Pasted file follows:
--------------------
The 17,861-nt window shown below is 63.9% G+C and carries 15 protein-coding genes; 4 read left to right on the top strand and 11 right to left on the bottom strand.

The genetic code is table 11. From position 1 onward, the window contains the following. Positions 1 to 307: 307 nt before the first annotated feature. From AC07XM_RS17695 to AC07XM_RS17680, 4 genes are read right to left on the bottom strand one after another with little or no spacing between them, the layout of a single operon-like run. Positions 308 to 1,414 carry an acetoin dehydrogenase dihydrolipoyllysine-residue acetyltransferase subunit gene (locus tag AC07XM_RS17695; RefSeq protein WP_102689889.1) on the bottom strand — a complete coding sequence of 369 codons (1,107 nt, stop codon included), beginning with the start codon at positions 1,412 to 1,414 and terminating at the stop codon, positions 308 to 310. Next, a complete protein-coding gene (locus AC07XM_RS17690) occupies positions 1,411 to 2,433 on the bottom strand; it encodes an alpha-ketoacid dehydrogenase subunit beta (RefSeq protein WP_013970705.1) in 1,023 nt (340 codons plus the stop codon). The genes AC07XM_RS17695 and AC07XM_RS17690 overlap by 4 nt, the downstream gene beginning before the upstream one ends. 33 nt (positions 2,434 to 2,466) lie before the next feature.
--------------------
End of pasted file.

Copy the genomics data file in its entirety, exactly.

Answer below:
The 17,861-nt window shown below is 63.9% G+C and carries 15 protein-coding genes; 4 read left to right on the top strand and 11 right to left on the bottom strand.

The genetic code is table 11. From position 1 onward, the window contains the following. Positions 1 to 307: 307 nt before the first annotated feature. From AC07XM_RS17695 to AC07XM_RS17680, 4 genes are read right to left on the bottom strand one after another with little or no spacing between them, the layout of a single operon-like run. Positions 308 to 1,414 carry an acetoin dehydrogenase dihydrolipoyllysine-residue acetyltransferase subunit gene (locus tag AC07XM_RS17695; RefSeq protein WP_102689889.1) on the bottom strand — a complete coding sequence of 369 codons (1,107 nt, stop codon included), beginning with the start codon at positions 1,412 to 1,414 and terminating at the stop codon, positions 308 to 310. Next, a complete protein-coding gene (locus AC07XM_RS17690) occupies positions 1,411 to 2,433 on the bottom strand; it encodes an alpha-ketoacid dehydrogenase subunit beta (RefSeq protein WP_013970705.1) in 1,023 nt (340 codons plus the stop codon). The genes AC07XM_RS17695 and AC07XM_RS17690 overlap by 4 nt, the downstream gene beginning before the upstream one ends. 33 nt (positions 2,434 to 2,466) lie before the next feature.